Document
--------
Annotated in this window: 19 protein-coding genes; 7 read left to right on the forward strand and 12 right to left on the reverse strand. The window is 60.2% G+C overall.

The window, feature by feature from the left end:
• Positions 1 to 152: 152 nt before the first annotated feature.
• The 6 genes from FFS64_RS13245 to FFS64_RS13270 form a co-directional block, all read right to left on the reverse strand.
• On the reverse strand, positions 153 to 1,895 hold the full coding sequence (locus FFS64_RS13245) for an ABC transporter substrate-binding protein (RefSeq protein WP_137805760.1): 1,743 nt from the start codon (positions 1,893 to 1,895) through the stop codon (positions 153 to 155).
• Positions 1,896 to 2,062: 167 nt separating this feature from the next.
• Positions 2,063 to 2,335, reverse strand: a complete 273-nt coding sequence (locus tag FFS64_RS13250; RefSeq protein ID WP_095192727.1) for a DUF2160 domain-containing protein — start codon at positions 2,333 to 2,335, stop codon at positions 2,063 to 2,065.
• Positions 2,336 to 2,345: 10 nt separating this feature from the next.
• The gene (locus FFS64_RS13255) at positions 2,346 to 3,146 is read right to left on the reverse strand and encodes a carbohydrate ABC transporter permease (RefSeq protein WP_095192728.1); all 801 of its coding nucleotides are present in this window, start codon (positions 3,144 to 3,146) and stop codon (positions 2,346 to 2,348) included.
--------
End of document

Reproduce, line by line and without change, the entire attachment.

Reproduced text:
Annotated in this window: 19 protein-coding genes; 7 read left to right on the forward strand and 12 right to left on the reverse strand. The window is 60.2% G+C overall.

The window, feature by feature from the left end:
• Positions 1 to 152: 152 nt before the first annotated feature.
• The 6 genes from FFS64_RS13245 to FFS64_RS13270 form a co-directional block, all read right to left on the reverse strand.
• On the reverse strand, positions 153 to 1,895 hold the full coding sequence (locus FFS64_RS13245) for an ABC transporter substrate-binding protein (RefSeq protein WP_137805760.1): 1,743 nt from the start codon (positions 1,893 to 1,895) through the stop codon (positions 153 to 155).
• Positions 1,896 to 2,062: 167 nt separating this feature from the next.
• Positions 2,063 to 2,335, reverse strand: a complete 273-nt coding sequence (locus tag FFS64_RS13250; RefSeq protein ID WP_095192727.1) for a DUF2160 domain-containing protein — start codon at positions 2,333 to 2,335, stop codon at positions 2,063 to 2,065.
• Positions 2,336 to 2,345: 10 nt separating this feature from the next.
• The gene (locus FFS64_RS13255) at positions 2,346 to 3,146 is read right to left on the reverse strand and encodes a carbohydrate ABC transporter permease (RefSeq protein WP_095192728.1); all 801 of its coding nucleotides are present in this window, start codon (positions 3,144 to 3,146) and stop codon (positions 2,346 to 2,348) included.